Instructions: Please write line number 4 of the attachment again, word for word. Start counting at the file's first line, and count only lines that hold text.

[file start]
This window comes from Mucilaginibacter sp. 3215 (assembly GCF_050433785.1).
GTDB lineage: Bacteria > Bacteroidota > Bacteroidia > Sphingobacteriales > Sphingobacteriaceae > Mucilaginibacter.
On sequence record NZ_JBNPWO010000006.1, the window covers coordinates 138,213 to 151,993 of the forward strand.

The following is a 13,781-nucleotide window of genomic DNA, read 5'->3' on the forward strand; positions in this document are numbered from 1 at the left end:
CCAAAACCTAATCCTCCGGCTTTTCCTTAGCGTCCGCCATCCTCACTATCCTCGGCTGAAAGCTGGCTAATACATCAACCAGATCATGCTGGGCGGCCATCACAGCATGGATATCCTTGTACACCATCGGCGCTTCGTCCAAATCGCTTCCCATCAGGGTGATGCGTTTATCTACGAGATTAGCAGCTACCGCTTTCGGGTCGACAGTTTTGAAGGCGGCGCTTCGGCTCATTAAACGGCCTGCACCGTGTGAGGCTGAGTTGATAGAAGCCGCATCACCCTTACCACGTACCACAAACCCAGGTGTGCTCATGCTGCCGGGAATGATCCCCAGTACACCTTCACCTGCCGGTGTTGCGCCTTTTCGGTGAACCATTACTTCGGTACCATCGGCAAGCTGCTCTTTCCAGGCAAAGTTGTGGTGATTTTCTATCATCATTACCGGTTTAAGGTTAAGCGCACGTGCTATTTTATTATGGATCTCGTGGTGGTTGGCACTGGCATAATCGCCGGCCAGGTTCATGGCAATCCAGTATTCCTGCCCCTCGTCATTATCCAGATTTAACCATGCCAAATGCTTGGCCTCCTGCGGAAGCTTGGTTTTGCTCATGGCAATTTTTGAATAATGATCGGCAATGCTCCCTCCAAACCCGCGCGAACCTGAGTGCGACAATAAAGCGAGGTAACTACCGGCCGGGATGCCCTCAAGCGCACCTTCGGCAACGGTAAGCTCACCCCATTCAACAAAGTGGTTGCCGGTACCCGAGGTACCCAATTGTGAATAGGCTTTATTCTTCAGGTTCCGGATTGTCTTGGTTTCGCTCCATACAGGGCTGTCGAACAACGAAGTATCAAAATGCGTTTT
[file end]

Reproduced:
The following is a 13,781-nucleotide window of genomic DNA, read 5'->3' on the forward strand; positions in this document are numbered from 1 at the left end: